Friday night a guest messaged to say that she would not arrive for her 4pm check in and said she would arrive after 7pm. I told her it was fine as we have automated check in. Just before midnight she messaged “hey I’m not going to make it tonight but will tomorrow morning. Is there a way to rearrange so that I’m not charged for missing tonight.” I was asleep when she messaged but woke up to it and responded at 5 am that I had never had it happen before- stated the 24 cancellation policy and indicated that I might be willing to add an extra day in exchange since she mentioned she was interested in staying an extra night and because she said the word rearrange in her refund request. She didn’t directly answer about wanting to exchange the night but instead responded saying she was at a gas station with a flat tire..... this seemed kinda fishy- she told me at midnight she couldn’t make it and now at 5am she’s stuck at a gas station with a flat tire when she lives 3 hours away.....
Anyway I honestly didn’t want to offer the additional night free BUT we are pretty new hosts and are really trying to become super hosts! We have hosted 9 guests and have only received 5 stars. We only rent the Airbnb on the weekends and are able to book every single weekend with no issues. We could have likely gotten another guest booking a 2 or 3 night stay but now have a guest who missed a night is asking for a refund and I feel the need to offer another night for free in order to get a good review or at least not a bad one. For some reason I feel like she might leave a bad review no matter what if I don’t refund her and I’m not even sure she wants to stay another night. Does Airbnb help at all in these situations? Can anything be done or am I held hostage by the potential for a review? Help!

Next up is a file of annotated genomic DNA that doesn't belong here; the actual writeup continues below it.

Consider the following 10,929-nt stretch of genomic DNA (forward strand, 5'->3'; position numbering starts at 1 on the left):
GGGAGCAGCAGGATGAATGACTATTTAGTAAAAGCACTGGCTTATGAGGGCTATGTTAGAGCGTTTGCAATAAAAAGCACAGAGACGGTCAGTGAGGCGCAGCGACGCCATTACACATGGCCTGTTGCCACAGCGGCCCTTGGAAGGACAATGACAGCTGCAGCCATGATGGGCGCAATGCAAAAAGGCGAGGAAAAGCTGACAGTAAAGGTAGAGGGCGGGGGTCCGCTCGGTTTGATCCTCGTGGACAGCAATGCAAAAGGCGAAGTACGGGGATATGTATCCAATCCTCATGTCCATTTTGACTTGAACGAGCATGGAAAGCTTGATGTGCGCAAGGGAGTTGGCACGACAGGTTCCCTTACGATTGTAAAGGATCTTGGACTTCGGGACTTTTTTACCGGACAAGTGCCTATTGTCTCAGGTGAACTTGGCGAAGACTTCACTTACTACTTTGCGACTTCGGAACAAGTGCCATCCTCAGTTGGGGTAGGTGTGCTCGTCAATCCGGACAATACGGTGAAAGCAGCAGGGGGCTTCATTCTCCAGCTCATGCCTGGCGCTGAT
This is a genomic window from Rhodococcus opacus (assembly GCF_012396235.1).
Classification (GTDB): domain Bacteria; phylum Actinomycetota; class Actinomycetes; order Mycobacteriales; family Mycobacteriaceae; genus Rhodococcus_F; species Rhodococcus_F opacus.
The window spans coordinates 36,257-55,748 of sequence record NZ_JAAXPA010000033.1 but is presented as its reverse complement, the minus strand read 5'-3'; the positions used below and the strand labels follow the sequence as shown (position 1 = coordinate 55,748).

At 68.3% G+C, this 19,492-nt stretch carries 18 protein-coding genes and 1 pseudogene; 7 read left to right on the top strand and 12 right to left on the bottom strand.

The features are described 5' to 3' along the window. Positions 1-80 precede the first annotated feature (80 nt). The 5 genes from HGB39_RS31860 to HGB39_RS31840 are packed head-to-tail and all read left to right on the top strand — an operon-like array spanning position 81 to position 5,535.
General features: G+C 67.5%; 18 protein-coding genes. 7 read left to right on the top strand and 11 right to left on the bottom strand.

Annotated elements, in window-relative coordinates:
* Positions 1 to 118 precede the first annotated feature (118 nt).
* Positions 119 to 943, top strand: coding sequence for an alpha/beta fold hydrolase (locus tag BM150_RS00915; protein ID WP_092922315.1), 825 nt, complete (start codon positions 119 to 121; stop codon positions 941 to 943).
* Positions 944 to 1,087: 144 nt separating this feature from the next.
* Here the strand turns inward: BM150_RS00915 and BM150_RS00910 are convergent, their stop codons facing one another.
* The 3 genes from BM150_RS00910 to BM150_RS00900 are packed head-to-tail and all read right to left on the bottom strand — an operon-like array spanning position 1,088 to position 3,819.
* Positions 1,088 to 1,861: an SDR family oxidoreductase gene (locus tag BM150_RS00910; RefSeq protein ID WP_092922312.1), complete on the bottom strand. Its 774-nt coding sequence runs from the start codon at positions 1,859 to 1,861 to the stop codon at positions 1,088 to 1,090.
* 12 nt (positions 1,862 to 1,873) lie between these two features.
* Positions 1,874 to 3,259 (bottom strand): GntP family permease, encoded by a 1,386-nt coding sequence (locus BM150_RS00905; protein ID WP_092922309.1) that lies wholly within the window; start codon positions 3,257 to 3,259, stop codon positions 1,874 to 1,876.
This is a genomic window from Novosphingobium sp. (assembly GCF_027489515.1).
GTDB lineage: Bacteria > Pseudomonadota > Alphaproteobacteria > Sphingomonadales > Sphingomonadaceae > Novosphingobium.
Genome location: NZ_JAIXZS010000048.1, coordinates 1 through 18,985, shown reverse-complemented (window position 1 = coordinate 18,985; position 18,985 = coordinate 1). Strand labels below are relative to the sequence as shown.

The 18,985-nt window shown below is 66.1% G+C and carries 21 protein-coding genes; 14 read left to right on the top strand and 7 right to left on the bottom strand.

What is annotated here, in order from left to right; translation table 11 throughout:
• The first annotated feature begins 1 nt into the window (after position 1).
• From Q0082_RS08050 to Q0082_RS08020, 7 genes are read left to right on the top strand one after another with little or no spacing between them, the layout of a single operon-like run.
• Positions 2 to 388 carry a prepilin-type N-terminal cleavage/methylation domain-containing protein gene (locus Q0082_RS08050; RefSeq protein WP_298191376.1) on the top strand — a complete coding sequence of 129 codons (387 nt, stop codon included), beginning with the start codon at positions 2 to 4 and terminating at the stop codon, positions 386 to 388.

@Aurielle-and-Dave0 "For some reason I feel like she might leave a bad review no matter what"
Your instincts are strong, and correct. The type of guest who does this it exactly the type who will leave a bad review no matter what. Stick to your guns on this one. There is no point in taking the short end of the stick here. You don't owe the guest a refund or an extra night. A scrupulous guest would have just accepted that they were on the hook for the missed night, and not even mentioned a refund.
You become a 'superhost' by offering the most accurate, clean, comfortable, and amazing stay you can. By being attentive to normal guest needs, not by giving in to every whim and notion of a sketchy guest.
Going forward, focus on honing your guest vetting skills, and learn to sniff out the sketchy ones, so you can decline them and wait for a better guest to come along. I am certain that there were very likely some red flags that this booking threw up before you accepted it.
@Aurielle-and-Dave0 The advice from @Colleen253 is right on the mark. Your "hostage" status is of your own making. In every host's experience there will be revenge reviews and being focussed on the Super Host button is not a good long term strategy in this business. On another note, when you are stuck with a difficult guest, you can channel your inner Martha Stuart and be the most charming host this person has ever met, without giving an inch about refunds.
@Linda108 "....when you are stuck with a difficult guest, you can channel your inner Martha Stuart and be the most charming host this person has ever met, without giving an inch about refunds."